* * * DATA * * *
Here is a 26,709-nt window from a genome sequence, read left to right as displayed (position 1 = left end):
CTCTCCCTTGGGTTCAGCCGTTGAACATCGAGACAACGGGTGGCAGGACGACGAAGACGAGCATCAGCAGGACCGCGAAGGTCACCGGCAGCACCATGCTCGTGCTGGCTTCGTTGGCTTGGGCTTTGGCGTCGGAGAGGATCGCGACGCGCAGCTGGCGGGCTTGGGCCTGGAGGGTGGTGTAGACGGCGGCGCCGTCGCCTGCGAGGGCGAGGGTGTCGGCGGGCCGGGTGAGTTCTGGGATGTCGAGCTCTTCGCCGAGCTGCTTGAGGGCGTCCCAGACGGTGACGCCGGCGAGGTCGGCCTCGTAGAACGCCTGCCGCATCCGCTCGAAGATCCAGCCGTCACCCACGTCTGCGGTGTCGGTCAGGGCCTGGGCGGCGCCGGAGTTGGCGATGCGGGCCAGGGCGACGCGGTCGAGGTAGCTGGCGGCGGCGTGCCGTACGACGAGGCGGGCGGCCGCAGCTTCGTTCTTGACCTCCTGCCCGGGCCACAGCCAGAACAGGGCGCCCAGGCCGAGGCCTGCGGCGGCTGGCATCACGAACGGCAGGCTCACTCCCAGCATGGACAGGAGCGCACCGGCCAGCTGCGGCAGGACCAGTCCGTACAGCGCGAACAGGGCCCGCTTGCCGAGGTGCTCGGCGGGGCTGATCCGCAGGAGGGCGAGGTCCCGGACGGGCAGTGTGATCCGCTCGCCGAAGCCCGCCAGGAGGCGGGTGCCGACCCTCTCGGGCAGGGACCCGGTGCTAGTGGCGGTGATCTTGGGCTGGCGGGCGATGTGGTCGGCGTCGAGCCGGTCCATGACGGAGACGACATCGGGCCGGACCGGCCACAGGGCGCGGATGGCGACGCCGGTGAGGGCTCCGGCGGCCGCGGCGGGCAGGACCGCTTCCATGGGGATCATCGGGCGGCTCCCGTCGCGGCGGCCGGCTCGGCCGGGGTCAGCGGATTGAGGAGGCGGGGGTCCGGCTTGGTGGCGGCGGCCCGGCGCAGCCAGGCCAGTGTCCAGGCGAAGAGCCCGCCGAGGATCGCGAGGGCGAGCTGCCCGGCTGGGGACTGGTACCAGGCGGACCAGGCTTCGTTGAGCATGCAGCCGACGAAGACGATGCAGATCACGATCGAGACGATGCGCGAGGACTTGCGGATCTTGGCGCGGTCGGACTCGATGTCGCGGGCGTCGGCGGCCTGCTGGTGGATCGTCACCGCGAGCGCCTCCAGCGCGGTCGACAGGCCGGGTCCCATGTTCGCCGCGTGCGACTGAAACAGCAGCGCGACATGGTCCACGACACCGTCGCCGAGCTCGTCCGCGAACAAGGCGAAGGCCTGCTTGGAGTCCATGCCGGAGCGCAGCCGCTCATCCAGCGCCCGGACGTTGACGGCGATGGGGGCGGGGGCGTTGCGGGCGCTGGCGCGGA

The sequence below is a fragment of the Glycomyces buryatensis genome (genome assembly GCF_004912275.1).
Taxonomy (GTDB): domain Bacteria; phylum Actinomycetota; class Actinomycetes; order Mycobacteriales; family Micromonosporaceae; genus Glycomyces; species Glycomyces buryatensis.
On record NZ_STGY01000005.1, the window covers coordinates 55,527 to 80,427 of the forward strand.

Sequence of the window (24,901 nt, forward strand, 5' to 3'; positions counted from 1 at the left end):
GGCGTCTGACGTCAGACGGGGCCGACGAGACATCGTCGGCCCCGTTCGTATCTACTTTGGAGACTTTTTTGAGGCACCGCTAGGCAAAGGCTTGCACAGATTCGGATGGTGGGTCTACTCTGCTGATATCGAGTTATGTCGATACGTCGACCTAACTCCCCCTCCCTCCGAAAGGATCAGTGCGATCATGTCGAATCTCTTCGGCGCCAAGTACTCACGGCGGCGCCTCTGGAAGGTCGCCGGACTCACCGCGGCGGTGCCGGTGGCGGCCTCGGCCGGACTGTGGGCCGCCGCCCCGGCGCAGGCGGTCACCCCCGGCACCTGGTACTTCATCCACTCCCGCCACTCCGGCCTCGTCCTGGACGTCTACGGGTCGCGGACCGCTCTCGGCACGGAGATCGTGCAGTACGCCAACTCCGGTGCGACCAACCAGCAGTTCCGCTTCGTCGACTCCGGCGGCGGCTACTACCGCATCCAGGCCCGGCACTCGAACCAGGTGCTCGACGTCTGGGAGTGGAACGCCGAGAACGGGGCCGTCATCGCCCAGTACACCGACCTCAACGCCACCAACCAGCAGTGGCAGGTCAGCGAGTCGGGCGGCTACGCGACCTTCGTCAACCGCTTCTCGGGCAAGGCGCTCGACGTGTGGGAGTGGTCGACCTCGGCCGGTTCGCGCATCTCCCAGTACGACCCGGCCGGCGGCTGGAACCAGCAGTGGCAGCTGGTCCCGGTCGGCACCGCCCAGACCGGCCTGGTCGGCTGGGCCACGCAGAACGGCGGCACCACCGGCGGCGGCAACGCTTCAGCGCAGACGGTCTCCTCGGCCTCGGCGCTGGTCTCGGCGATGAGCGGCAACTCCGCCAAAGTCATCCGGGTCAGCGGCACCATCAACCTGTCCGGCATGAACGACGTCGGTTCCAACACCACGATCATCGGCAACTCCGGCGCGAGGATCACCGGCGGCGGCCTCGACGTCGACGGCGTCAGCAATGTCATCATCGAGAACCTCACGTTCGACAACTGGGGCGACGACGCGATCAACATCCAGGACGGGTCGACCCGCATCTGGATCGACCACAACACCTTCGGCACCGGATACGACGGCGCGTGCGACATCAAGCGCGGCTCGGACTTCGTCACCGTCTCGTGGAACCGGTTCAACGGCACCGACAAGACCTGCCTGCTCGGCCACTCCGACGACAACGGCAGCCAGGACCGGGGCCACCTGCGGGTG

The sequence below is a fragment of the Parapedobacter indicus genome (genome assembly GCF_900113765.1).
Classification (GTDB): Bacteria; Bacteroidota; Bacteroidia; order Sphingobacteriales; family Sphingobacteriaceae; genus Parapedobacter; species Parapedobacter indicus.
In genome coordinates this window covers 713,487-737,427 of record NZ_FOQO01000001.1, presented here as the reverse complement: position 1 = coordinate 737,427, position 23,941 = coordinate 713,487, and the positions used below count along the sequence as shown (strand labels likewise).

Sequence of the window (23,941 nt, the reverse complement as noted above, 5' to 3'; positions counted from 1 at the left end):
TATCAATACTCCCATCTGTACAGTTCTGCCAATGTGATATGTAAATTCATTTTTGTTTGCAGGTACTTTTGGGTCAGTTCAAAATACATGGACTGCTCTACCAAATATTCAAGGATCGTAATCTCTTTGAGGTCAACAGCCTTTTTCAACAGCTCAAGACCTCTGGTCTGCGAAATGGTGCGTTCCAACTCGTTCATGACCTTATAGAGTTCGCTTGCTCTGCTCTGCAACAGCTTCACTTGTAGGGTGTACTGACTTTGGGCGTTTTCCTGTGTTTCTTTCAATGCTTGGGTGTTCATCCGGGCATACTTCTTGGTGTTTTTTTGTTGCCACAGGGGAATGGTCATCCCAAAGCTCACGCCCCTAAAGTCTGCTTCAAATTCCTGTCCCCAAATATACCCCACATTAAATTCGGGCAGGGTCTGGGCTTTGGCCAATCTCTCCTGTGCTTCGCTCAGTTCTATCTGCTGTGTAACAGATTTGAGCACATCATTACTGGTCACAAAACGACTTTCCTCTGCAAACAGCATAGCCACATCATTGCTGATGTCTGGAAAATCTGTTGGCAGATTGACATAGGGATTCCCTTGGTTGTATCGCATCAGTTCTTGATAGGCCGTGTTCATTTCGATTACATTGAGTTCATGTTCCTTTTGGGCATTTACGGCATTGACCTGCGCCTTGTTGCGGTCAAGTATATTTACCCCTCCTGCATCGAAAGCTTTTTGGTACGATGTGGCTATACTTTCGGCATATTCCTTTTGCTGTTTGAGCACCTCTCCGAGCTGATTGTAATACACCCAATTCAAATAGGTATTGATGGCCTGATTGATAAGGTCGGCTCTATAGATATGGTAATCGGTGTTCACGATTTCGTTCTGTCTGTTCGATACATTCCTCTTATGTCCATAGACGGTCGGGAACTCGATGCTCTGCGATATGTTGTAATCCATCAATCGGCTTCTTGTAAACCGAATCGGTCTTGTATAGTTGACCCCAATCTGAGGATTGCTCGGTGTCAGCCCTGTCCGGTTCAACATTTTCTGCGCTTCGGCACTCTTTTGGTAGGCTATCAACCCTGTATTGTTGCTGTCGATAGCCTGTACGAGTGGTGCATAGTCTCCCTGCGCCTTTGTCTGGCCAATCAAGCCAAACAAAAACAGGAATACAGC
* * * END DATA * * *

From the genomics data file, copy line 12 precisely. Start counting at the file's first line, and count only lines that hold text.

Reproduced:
TATCAATACTCCCATCTGTACAGTTCTGCCAATGTGATATGTAAATTCATTTTTGTTTGCAGGTACTTTTGGGTCAGTTCAAAATACATGGACTGCTCTACCAAATATTCAAGGATCGTAATCTCTTTGAGGTCAACAGCCTTTTTCAACAGCTCAAGACCTCTGGTCTGCGAAATGGTGCGTTCCAACTCGTTCATGACCTTATAGAGTTCGCTTGCTCTGCTCTGCAACAGCTTCACTTGTAGGGTGTACTGACTTTGGGCGTTTTCCTGTGTTTCTTTCAATGCTTGGGTGTTCATCCGGGCATACTTCTTGGTGTTTTTTTGTTGCCACAGGGGAATGGTCATCCCAAAGCTCACGCCCCTAAAGTCTGCTTCAAATTCCTGTCCCCAAATATACCCCACATTAAATTCGGGCAGGGTCTGGGCTTTGGCCAATCTCTCCTGTGCTTCGCTCAGTTCTATCTGCTGTGTAACAGATTTGAGCACATCATTACTGGTCACAAAACGACTTTCCTCTGCAAACAGCATAGCCACATCATTGCTGATGTCTGGAAAATCTGTTGGCAGATTGACATAGGGATTCCCTTGGTTGTATCGCATCAGTTCTTGATAGGCCGTGTTCATTTCGATTACATTGAGTTCATGTTCCTTTTGGGCATTTACGGCATTGACCTGCGCCTTGTTGCGGTCAAGTATATTTACCCCTCCTGCATCGAAAGCTTTTTGGTACGATGTGGCTATACTTTCGGCATATTCCTTTTGCTGTTTGAGCACCTCTCCGAGCTGATTGTAATACACCCAATTCAAATAGGTATTGATGGCCTGATTGATAAGGTCGGCTCTATAGATATGGTAATCGGTGTTCACGATTTCGTTCTGTCTGTTCGATACATTCCTCTTATGTCCATAGACGGTCGGGAACTCGATGCTCTGCGATATGTTGTAATCCATCAATCGGCTTCTTGTAAACCGAATCGGTCTTGTATAGTTGACCCCAATCTGAGGATTGCTCGGTGTCAGCCCTGTCCGGTTCAACATTTTCTGCGCTTCGGCACTCTTTTGGTAGGCTATCAACCCTGTATTGTTGCTGTCGATAGCCTGTACGAGTGGTGCATAGTCTCCCTGCGCCTTTGTCTGGCCAATCAAGCCAAACAAAAACAGGAATACAGC